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EDUCATION WITH A SMILE

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“THERE IS ABSOLUTELY A CONNECTION BETWEEN YOUR DENTAL HEALTH

AND YOUR OVERALL HEALTH.”

Dr. Hazel Glasper is on a mission to change dentistry. She launched a national campaign, Teach Me Dental, to educate and empower her patients about the connection between oral health and overall health.Education-Smile_1

“There’s not a lot of conversation about dental health,” says Dr. Glasper, who practices at Revive Dental in Marriottsville. “So many patients are unaware. They don’t know what really happens if they’re not brushing and flossing. They don’t understand oral health.”
Dr. Glasper practices comprehensive dentistry. She compiles a health history for each patient and works with their physicians to create an overall picture of their health. And though she is a dentist, she treats the whole person, not just the mouth.
“The mouth is the gateway to the body,” says Dr. Glasper. “You cannot have total wellness without having good oral health.”

According to Dr. Glasper, problems in the mouth can cause problems elsewhere in the body. The teeth are connected to blood vessels that are connected to other blood vessels connected to the rest of the body. Two of the most common dental diseases – gum disease and tooth decay – are associated with such health conditions as heart disease, stroke, premature birth and low birth weight babies, cancer and Alzheimer’s. Some of these can be prevented through basic oral hygiene. “See your dentist regularly. Brush and floss regularly. Infrequent visits and poor dental hygiene, she points out, means that when they are finally diagnosed, “dental issues are that much more severe.”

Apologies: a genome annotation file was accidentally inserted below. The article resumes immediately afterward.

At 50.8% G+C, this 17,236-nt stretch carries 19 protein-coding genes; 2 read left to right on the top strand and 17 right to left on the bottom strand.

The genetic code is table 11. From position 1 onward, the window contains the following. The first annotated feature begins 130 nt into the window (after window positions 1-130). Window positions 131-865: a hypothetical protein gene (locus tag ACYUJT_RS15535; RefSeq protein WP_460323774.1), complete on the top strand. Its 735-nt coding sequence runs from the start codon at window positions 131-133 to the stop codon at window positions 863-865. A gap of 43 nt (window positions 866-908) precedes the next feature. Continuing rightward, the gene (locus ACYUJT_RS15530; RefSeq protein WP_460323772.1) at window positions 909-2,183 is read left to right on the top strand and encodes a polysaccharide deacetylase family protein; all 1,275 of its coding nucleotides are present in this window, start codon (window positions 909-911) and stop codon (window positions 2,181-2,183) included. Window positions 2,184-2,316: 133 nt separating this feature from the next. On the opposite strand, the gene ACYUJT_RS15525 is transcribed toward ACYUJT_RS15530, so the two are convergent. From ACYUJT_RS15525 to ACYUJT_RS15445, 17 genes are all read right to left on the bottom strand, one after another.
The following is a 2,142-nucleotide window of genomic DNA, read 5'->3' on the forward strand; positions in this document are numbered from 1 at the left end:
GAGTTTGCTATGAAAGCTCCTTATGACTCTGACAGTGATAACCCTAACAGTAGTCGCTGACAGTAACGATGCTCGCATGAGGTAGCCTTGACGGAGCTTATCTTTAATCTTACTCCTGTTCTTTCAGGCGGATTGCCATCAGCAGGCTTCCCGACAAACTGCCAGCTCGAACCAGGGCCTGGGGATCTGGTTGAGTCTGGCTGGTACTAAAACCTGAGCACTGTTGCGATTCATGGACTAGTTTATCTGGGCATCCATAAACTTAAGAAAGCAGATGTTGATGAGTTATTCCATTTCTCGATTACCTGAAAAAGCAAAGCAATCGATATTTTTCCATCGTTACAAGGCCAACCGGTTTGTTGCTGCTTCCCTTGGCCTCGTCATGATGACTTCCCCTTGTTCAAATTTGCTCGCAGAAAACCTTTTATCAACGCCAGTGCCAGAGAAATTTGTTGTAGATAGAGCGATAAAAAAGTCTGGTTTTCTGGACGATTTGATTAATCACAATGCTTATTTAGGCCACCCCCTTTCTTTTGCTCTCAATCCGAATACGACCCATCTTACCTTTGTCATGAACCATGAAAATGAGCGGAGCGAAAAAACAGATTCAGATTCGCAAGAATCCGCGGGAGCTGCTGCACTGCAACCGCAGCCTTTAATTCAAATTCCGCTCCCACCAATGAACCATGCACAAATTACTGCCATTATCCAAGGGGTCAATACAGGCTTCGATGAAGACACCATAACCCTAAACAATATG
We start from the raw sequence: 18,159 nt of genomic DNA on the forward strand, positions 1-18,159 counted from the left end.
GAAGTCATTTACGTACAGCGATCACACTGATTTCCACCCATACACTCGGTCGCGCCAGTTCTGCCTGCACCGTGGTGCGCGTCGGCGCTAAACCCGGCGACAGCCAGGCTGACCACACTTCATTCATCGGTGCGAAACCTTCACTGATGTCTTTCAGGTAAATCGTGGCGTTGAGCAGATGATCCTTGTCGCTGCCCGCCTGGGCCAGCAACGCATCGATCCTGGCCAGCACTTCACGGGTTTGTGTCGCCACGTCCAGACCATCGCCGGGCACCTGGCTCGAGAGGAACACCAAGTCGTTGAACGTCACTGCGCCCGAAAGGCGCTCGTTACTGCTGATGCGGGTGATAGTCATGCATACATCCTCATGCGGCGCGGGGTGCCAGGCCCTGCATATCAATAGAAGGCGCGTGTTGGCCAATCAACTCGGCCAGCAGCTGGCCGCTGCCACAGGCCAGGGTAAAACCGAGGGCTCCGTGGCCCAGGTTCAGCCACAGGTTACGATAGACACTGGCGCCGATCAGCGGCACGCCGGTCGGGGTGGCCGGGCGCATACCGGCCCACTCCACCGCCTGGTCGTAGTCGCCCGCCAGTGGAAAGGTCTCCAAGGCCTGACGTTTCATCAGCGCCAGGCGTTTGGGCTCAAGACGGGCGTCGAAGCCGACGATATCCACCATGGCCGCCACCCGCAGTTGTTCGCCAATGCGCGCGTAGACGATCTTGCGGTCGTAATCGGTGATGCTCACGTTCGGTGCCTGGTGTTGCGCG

“Most people have major dental issues that they are not addressing,” says Dr. Glasper, “because they are not associating those problems with their other health problems. Those problems continue because they aren’t Education-Smile_2addressing the root cause.”

Addressing those root causes is at the heart of Dr. Glasper’s Teach Me Dental campaign. Patients who know more about dental health know more about their overall health. They are healthier and more confident because they understand the importance of dental health.

Good foods for dental health include water, low-sugar dairy products, lean proteins, fruits, vegetables and nuts. Foods that your dentist doesn’t recommend include hard candies, ice, citrus, coffee, sticky foods like dried fruits, potato chips, soda, sports drinks and alcohol.
American Dental Association

  • 92% of adults ages 20-64 have tooth decay. 26% of those cases are untreated.  National Institute of Dental and Craniofacial Research
  • Advanced gum disease affects 4%-12% of U.S. adults. Half of the cases of severe gum disease in the United States are the result of cigarette smoking. The prevalence of gum disease is three times higher among smokers than among people who have never smoked.  Centers for Disease Control, Oral Health

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